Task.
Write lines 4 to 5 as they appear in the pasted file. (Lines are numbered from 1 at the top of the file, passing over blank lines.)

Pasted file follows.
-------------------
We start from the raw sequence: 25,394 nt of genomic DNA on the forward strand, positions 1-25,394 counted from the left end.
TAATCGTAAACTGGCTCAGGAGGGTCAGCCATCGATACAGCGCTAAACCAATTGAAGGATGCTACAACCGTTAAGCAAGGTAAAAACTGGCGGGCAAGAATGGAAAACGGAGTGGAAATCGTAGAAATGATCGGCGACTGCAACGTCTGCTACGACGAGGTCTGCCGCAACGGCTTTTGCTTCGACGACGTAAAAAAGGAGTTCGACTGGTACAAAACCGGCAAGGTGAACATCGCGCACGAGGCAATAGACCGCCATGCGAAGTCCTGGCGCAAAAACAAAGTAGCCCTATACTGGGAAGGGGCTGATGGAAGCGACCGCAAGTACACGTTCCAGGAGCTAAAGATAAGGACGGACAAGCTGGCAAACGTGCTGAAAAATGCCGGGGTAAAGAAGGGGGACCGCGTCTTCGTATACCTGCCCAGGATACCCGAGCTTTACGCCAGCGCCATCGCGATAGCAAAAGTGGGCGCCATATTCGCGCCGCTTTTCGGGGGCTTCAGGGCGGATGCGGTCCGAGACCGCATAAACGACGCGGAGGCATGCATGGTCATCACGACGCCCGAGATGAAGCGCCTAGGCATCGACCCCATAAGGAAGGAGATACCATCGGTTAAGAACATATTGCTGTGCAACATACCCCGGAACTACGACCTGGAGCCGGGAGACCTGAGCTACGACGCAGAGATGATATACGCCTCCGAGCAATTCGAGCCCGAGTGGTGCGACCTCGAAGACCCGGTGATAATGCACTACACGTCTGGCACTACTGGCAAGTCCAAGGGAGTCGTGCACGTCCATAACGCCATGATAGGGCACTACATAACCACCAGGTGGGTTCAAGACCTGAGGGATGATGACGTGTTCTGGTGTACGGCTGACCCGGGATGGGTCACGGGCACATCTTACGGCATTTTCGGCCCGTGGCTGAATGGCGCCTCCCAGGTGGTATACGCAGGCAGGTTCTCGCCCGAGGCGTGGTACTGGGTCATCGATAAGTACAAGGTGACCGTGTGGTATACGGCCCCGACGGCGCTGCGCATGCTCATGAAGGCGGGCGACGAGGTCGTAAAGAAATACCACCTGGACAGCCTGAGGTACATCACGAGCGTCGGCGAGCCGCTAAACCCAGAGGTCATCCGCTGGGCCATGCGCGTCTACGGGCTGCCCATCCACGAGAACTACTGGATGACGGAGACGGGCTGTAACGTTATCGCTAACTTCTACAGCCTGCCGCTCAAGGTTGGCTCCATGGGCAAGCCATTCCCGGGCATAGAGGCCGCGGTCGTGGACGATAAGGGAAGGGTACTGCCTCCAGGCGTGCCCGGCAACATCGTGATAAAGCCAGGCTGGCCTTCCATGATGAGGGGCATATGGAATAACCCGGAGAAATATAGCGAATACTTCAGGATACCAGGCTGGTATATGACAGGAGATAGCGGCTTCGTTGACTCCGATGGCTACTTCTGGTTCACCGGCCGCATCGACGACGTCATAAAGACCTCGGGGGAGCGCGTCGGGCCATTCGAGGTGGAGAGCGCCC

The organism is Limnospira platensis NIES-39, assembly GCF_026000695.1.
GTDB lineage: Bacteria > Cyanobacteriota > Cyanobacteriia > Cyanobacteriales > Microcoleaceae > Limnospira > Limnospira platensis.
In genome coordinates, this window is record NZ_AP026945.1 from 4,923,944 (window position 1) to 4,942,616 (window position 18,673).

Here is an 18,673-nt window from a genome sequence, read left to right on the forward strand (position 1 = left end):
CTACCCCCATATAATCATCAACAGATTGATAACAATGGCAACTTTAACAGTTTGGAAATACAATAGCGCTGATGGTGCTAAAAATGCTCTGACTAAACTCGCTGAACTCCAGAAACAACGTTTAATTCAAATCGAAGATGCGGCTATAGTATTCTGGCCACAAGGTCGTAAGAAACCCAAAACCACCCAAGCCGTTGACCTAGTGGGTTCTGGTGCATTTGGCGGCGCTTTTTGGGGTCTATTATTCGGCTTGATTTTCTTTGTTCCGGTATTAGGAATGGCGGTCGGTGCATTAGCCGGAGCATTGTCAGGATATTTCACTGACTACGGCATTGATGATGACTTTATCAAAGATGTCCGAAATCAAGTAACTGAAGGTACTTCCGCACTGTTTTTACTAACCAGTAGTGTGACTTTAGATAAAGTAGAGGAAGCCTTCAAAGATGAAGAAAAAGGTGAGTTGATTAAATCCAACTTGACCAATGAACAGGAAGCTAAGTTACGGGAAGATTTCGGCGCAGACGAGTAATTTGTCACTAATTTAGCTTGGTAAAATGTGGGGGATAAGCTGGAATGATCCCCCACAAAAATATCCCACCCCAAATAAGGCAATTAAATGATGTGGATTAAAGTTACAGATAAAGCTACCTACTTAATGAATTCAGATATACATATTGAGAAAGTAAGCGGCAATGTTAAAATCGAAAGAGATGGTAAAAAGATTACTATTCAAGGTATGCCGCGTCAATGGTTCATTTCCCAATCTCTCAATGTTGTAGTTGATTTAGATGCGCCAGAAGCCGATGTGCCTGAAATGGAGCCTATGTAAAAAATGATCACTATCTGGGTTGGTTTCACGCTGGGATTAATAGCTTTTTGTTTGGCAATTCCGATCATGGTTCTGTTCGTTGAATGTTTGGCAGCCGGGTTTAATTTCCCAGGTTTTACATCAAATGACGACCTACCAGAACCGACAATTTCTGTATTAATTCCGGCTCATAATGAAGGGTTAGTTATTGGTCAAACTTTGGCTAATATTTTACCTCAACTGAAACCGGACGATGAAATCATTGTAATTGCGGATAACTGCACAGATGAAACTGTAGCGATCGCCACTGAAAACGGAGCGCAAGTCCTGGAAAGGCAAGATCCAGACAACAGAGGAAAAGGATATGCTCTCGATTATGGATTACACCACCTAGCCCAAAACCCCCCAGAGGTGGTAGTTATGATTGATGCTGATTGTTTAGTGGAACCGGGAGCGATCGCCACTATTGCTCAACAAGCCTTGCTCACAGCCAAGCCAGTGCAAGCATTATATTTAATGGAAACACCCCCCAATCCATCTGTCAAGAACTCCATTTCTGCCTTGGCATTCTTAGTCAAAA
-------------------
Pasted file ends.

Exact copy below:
GTDB lineage: Bacteria > Cyanobacteriota > Cyanobacteriia > Cyanobacteriales > Microcoleaceae > Limnospira > Limnospira platensis.
In genome coordinates, this window is record NZ_AP026945.1 from 4,923,944 (window position 1) to 4,942,616 (window position 18,673).